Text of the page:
How Environment Canada is Delivering

Technology

Environment Canada has installed a Doppler radar, a wind profiler, and a network of automated weather stations for the 2010 Winter Games. This technology will provide weather information for event organizers.

Doppler Radar

The installation of the Doppler radar is the final piece of technology signaling EC's weather forecasting readiness. It is located about 6 km west of Whistler, near the entrance to the Callaghan Valley (on a service road beside the Whistler Waste Transfer Station). This land has been donated by the Resort Municipality of Whistler.

A Doppler radar indicates to weather forecasters the location and intensity of precipitation as well as the direction and speed of the associated wind field. Information from the Doppler radar can be analyzed to help determine if a storm will cause severe weather.

This Doppler radar will provide meteorologists with data for the areas north over the Nordic Ski Centre, east over Whistler-Blackcomb Mountain, and south over the Sea-to-Sky Highway. This data was previously unavailable.

Wind Profiler

This specialized weather equipment was installed at an Environment Canada weather station site at the Squamish Airport in 2007 and is now operational.

A wind profiler is a piece of weather observing equipment that uses radar or sound waves to detect wind speed and direction at various altitudes. The profiler also includes a Radio Acoustic Sounding System (RASS) that will indicate the temperature at different altitudes, up-to two kilometers above the profiler.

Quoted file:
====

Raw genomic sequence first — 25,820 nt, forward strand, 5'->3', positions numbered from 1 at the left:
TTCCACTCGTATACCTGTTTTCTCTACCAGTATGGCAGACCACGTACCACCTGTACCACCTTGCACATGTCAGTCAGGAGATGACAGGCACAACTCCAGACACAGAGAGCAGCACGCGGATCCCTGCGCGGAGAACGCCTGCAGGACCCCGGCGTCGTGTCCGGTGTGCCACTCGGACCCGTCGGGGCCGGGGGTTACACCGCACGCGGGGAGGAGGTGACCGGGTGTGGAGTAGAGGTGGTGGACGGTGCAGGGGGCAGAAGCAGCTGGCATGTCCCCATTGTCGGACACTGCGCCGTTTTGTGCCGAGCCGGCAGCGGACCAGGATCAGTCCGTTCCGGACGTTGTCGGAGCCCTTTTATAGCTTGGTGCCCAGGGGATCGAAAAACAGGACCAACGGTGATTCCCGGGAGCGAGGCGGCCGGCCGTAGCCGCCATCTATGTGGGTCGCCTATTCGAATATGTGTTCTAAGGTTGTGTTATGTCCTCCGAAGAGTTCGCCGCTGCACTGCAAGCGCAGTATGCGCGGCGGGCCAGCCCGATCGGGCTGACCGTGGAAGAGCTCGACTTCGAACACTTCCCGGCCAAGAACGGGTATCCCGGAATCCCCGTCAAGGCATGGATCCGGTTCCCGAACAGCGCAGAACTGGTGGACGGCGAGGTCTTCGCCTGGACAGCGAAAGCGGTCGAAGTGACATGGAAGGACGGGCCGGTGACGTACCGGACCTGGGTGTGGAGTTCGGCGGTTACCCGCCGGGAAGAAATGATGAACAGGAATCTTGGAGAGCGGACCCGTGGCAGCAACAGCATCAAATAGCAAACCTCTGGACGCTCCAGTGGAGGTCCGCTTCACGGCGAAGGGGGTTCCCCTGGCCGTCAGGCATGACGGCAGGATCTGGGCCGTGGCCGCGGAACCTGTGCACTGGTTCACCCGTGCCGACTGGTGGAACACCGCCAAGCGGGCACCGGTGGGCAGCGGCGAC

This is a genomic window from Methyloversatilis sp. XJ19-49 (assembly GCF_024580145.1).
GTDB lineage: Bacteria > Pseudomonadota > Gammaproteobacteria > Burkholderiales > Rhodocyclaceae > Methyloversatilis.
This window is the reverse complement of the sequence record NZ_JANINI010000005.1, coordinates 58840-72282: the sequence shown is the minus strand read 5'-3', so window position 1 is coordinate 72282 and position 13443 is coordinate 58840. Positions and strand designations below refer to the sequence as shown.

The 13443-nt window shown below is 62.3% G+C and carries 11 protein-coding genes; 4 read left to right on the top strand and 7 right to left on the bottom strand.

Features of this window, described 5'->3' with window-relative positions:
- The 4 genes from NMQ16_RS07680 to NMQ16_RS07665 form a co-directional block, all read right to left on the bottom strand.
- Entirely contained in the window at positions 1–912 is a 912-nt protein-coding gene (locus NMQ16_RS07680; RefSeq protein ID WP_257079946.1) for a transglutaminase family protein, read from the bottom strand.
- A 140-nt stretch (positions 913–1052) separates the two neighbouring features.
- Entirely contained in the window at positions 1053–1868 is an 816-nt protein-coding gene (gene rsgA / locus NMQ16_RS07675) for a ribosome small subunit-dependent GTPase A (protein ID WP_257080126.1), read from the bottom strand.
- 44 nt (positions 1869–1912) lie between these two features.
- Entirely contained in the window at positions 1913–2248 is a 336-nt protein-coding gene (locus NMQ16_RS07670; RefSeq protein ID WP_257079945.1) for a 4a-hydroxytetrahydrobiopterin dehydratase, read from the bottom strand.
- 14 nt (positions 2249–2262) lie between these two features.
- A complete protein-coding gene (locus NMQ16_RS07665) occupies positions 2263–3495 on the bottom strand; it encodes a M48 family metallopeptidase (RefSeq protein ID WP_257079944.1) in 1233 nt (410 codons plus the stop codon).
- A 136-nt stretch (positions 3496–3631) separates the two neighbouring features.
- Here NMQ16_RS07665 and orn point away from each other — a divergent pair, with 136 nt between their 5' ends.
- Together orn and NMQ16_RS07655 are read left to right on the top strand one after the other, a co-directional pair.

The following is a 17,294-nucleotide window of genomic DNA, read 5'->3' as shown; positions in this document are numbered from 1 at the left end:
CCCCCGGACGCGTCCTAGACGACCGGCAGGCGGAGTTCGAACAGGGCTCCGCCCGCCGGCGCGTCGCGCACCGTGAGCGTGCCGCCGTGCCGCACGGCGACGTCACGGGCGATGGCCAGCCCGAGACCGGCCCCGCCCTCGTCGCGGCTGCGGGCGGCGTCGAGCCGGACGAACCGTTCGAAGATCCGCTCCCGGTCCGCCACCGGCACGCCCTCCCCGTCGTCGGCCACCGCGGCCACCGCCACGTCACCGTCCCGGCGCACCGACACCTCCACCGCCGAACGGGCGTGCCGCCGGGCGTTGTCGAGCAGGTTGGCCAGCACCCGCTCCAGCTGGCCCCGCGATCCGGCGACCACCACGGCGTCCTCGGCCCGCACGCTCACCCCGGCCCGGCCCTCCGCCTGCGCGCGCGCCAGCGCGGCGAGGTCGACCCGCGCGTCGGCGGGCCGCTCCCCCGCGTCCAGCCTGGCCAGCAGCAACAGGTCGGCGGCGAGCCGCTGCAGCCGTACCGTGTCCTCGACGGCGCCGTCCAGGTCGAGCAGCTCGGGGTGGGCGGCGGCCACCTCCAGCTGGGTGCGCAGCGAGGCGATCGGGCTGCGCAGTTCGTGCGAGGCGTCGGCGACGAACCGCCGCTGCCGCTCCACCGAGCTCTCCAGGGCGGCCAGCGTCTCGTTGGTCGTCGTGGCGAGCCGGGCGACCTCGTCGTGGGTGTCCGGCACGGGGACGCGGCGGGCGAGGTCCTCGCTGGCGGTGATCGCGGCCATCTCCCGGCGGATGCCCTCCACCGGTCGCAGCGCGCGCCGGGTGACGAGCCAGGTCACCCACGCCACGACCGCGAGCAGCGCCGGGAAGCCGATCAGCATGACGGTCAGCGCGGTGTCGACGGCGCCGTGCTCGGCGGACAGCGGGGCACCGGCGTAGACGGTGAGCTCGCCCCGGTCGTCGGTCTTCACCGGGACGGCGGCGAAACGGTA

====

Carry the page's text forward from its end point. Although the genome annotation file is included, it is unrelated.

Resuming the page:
Wind profiler data is very useful, as wind speed and direction can indicate areas of turbulence or wind shear. This equipment will also help profile the air above the sea-to-sky area, determining the type of precipitation to hit the ground.

Weather Stations

Environment Canada has created a complex sensor system composed of standard automatic weather stations, remote video camera systems and other complex sensor systems. The complete sensor system includes 50 to 60 new or upgraded pieces.

Forecasting

Environment Canada's research will make it easier to predict high-impact weather, such as blizzards or extreme wind. A team of professional meteorologists from within Environment Canada and other organizations are training to develop expertise in the weather of southwest British Columbia. They will be on-site at each venue delivering real-time information to event decision-makers.

Partnerships

Environment Canada is working closely with the British Columbia government and local municipalities to coordinate weather services.

Environment Canada's 2010 Legacy: Canadians Are Safer

Canadians will benefit from improved local and national weather forecasts thanks to the knowledge and the science developed for the 2010 Winter Games. We will know more about the complex weather conditions of coastal British Columbia and mountainous regions in general. The advanced equipment and research will be used in the national weather monitoring network, providing better forecasts and greater safety for Canadians.

Egalement offert en francais

Contact Information

  • Office of the Minister of the Environment
    Frederic Baril
    Press Secretary
    819-997-1441
    or
    Environment Canada
    Media Relations
    819-934-8008
    1-888-908-8008
    www.ec.gc.ca